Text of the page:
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Students make pitch for real-life advertising experience

May 18, 2012 By Stacy Forster

Marie Renckens stood before her client, walking through a proposed advertising campaign for a first-of-its-kind pediatric health care tool the client, Marshfield Clinic, is developing.

Renckens, manager of the account, was flanked by key leaders from her advertising agency, called Top Shelf. In their 30-minute presentation, Top Shelf explained the research supporting the campaign, its ideas for television and billboard ads, and the proposed media plan for reaching their targeted audience.

After wrapping up their presentation, Top Shelf listened as a team from the Marshfield Clinic, a health care organization with more than 50 locations across northern, central and western Wisconsin, questioned some elements of the proposal yet largely praised them for “hitting the nail on the head.”

The pitch by Top Shelf would be followed by one from a rival ad agency — Impact Innovation.

But the pitches weren’t happening on Madison Avenue. Instead, two “agencies,” each made up of 14 University of Wisconsin–Madison students, were competing to win Marshfield Clinic’s business in the basement of Lowell Hall. They were part of Journalism 475, a capstone course in advertising offered by the School of Journalism and Mass Communication.

“This is the closest thing you’re going to get to real-life agency experience” in college, Renkens says after Top Shelf’s presentation.

The two agencies were playing by the same rules. They’d had 16 weeks to develop their campaigns. On one of the last days of class, they each had 30 minutes to present their proposals to the client, which included the Marshfield Clinic, as well as the senior management team from its Madison-based advertising agency. The client had seen a 40-page casebook from each agency developed by the students prior to the live pitch and had time to ask questions after the presentations.

The teams were rated on the strength of their research and the conclusions they drew from it, as well as their creative offerings and media plans. The students’ proposals were multiplatform and reflected the students’ savvy knowledge of the technology and the Web.

In the end, the teams scored within a point of each other, says Debra Pierce, the faculty associate from the School of Journalism and Mass Communication who teaches the class.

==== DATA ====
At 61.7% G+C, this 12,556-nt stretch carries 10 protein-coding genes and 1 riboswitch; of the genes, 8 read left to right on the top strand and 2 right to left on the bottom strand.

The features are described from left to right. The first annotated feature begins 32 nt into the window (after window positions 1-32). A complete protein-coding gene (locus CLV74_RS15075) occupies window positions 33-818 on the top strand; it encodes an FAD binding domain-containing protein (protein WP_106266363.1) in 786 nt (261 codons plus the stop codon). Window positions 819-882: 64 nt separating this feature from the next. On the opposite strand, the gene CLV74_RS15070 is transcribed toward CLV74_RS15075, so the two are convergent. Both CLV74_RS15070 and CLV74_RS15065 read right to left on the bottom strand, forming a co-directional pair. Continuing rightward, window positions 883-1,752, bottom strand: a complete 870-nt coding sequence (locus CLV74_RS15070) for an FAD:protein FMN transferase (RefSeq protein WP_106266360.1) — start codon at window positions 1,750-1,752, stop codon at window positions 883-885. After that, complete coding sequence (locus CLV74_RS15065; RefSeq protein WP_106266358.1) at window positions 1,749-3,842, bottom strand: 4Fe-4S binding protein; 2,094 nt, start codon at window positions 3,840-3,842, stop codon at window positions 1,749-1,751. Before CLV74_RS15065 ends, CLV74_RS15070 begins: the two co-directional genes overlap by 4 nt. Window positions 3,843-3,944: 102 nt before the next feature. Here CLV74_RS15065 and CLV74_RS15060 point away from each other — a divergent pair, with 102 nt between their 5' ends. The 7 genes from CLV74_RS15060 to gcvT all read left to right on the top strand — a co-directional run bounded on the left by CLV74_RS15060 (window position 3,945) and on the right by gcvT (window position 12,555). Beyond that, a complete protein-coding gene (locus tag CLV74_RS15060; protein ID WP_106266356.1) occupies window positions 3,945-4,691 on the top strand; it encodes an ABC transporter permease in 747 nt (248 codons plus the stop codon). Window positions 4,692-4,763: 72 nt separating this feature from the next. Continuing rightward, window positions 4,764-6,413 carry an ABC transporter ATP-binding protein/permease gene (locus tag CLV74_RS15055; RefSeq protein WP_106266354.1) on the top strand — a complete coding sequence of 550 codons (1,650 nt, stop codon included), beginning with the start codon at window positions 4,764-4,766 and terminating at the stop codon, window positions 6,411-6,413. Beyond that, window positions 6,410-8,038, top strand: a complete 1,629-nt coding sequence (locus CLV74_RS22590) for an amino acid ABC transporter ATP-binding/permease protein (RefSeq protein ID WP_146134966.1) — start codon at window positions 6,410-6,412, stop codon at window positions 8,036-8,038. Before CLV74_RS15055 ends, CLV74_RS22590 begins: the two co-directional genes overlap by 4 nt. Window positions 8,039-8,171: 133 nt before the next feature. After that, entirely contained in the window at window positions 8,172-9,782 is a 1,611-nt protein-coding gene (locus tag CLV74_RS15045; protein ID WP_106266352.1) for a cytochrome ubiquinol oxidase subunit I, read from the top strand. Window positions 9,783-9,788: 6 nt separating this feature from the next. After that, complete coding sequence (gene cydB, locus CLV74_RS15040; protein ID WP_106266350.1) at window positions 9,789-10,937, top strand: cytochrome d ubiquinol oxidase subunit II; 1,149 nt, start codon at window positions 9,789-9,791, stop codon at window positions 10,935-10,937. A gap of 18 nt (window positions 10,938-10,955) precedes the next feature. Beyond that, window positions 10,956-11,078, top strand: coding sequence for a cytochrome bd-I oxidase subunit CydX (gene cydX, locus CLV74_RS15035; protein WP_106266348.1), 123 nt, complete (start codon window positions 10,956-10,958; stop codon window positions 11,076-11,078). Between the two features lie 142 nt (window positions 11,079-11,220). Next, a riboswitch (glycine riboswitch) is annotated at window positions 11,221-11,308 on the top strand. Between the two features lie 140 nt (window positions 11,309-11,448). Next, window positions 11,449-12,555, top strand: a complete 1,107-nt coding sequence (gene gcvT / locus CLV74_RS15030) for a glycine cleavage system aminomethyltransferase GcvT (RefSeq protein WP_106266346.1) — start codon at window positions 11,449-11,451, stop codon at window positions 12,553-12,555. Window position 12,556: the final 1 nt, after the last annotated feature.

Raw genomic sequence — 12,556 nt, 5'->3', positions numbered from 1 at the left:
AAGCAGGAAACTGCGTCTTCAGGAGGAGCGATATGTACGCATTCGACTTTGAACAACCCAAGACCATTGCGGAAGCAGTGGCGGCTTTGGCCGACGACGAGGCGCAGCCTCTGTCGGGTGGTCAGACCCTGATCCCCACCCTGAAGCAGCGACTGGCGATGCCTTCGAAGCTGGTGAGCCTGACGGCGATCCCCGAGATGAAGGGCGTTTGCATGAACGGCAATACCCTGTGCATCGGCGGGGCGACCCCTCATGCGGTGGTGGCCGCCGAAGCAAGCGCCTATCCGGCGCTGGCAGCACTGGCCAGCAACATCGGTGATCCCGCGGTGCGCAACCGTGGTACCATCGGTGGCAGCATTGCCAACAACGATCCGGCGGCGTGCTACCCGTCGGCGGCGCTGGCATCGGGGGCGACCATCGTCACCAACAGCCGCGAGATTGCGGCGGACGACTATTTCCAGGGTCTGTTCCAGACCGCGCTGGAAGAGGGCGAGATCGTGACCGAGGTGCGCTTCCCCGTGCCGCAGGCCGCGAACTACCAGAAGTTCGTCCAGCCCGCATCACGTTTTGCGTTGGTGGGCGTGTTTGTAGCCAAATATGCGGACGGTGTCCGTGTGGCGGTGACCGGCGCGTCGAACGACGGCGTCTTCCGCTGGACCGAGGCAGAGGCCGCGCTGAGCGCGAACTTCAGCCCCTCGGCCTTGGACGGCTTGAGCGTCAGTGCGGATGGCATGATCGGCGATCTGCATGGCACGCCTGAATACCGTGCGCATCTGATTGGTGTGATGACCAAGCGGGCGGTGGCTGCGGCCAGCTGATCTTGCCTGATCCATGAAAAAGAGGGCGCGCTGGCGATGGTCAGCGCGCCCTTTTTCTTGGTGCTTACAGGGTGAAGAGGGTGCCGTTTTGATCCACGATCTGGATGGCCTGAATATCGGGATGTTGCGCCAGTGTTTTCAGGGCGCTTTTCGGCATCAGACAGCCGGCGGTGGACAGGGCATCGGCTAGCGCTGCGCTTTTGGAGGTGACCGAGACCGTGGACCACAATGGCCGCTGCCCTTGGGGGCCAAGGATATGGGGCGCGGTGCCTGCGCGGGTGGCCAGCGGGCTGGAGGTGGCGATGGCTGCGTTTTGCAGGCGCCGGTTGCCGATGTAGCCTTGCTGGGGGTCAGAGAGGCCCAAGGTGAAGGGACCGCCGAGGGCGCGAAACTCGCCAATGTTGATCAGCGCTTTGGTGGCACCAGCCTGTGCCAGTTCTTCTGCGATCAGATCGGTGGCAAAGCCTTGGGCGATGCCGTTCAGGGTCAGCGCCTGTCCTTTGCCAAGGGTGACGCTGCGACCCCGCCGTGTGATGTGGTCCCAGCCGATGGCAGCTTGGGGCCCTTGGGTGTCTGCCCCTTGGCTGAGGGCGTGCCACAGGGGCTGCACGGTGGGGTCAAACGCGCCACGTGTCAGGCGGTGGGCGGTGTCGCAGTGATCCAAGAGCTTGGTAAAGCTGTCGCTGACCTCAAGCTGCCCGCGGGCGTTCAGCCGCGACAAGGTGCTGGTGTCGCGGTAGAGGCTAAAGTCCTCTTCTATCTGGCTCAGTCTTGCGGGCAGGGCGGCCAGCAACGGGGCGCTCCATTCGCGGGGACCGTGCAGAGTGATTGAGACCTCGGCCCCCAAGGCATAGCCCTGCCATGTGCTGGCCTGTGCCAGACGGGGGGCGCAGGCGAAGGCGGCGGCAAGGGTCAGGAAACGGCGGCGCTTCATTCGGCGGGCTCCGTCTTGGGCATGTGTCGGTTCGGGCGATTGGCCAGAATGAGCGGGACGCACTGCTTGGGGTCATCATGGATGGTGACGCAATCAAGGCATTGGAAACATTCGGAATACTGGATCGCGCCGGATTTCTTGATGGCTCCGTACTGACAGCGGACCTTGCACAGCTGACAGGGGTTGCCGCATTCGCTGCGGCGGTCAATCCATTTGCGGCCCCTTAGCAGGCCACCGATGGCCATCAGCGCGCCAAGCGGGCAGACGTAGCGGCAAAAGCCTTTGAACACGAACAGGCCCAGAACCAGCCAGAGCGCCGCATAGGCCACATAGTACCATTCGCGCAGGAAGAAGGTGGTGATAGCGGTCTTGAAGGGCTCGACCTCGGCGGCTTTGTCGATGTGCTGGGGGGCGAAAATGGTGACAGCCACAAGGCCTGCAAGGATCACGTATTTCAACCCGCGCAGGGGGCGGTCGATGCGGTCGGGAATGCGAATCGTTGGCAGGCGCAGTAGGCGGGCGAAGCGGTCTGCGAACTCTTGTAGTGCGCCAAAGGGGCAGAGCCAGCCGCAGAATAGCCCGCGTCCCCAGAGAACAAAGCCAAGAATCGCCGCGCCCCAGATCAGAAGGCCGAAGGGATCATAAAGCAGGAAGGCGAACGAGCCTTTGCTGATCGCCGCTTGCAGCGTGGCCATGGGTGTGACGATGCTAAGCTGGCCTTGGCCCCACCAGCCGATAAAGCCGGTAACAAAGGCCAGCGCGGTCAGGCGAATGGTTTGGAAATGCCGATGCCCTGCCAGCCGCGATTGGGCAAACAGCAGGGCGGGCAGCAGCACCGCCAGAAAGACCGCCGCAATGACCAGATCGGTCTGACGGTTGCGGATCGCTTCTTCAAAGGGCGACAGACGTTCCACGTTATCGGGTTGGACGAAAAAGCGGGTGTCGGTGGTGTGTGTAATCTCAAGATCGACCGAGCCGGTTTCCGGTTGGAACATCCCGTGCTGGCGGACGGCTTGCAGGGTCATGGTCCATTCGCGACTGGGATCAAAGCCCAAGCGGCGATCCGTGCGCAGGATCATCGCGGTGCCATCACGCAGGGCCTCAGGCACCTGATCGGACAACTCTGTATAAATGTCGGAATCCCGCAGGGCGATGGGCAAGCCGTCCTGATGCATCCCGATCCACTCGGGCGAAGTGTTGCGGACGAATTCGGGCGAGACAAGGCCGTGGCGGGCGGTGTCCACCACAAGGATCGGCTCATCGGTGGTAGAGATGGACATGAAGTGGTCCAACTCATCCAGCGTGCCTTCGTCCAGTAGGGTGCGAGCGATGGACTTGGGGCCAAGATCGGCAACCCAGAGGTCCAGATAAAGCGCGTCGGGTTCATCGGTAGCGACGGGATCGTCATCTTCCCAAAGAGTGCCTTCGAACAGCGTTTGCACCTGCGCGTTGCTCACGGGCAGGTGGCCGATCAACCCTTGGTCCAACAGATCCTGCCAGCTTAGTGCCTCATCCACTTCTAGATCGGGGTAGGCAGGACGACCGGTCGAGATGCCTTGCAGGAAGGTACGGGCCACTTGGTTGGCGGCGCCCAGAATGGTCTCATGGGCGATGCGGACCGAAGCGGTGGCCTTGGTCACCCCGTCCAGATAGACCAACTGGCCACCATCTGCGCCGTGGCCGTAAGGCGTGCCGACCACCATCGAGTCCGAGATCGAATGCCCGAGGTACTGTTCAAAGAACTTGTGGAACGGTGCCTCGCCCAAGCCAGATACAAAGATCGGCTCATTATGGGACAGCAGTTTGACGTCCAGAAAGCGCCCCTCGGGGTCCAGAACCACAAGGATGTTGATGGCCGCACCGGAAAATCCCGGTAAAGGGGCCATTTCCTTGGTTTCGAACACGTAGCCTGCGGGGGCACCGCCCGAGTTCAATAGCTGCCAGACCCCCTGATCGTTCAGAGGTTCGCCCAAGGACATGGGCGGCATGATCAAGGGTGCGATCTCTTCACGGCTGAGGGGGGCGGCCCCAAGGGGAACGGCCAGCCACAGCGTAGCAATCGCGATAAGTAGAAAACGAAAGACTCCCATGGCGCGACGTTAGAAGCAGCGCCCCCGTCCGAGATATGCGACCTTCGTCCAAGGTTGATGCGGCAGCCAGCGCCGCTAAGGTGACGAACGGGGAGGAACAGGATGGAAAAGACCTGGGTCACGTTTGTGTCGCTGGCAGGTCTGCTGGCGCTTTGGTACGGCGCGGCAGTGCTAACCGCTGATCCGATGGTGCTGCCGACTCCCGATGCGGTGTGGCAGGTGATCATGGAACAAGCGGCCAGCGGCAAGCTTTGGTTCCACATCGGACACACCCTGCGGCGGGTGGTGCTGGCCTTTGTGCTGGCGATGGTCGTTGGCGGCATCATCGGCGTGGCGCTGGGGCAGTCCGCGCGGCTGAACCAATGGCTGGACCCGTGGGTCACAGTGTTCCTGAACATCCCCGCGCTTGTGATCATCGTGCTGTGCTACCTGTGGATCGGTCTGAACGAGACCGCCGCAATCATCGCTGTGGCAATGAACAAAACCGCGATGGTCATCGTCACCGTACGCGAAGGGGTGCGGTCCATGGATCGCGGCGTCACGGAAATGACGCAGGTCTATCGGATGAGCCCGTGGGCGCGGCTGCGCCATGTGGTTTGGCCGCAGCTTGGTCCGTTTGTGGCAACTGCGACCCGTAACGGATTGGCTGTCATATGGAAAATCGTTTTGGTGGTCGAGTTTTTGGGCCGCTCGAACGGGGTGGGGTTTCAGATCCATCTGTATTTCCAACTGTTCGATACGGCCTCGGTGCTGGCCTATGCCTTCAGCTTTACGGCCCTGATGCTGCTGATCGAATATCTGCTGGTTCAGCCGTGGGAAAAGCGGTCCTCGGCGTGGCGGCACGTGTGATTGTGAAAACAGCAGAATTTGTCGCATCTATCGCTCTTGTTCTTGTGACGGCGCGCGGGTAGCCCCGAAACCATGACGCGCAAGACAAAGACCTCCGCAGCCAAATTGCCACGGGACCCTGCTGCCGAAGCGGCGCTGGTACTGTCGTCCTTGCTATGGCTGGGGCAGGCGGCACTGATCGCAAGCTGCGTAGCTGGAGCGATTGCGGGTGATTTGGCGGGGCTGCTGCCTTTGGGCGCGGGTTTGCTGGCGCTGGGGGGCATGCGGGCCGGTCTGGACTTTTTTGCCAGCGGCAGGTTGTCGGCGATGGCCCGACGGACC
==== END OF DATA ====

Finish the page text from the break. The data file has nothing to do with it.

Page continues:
“The client was really happy with the ideas and the quality of thinking behind them,” Pierce says.

Glowac + Harris advertising agency in Madison will develop the real-life campaign for Marshfield Clinic. However, Marshfield Clinic marketing director Al Chaney says he expects some of the student agencies’ ideas to be part of the eventual campaign for the pediatric care offering.

“You never know where an idea is going to come from,” Chaney says. “The students are giving us ideas on where to go, how to do it and helping us pause to make sure what we’re doing is right.”

The partnership filled a void for both the client and their agencies. Marshfield Clinic had worked with students at the University of Florida in recent years because there wasn’t such a program in Wisconsin that would allow the health care organization to receive pitches from students. And UW–Madison students looking for a capstone experience got one with real-time interaction and feedback from clients — an improvement over advertising competition formats the school has tried in the past.

“Hearing back from a client after a semester of work — it paid off,” says Laura Wallack, account planner for Top Shelf and a graduating senior from Brooklyn Park, Minn. She’ll return to the Twin Cities for a summer internship at an ad agency and plans to draw on her experience in class. “Being able to interact (with Marshfield Clinic) has been beneficial and we definitely learned more.”

Wayne Glowac, chief executive officer of Glowac + Harris, says his agency is dedicated to providing mentorship opportunities, and he was impressed with the students’ work.

“They did their research, they linked the strategy to creative and they really thought through it,” he says.

The course is open to all seniors seeking a capstone experience, and Pierce says that in future years she hopes more students majoring in graphic design, film and communication arts will join those studying marketing and journalism.

“That just adds to a greater agency feel with students from a more diverse set of backgrounds,” Pierce says.

Renckens, a senior from Wayzata, Minn., who is headed to Chicago after graduation to work for an agency that does nonprofit marketing, credits the course with landing her first job.

“When they asked questions about managing people, keeping deadlines and paying really close attention to detail, I could talk about this class,” she says. “The majority of the time, it was us in a classroom, by ourselves, guiding everything.”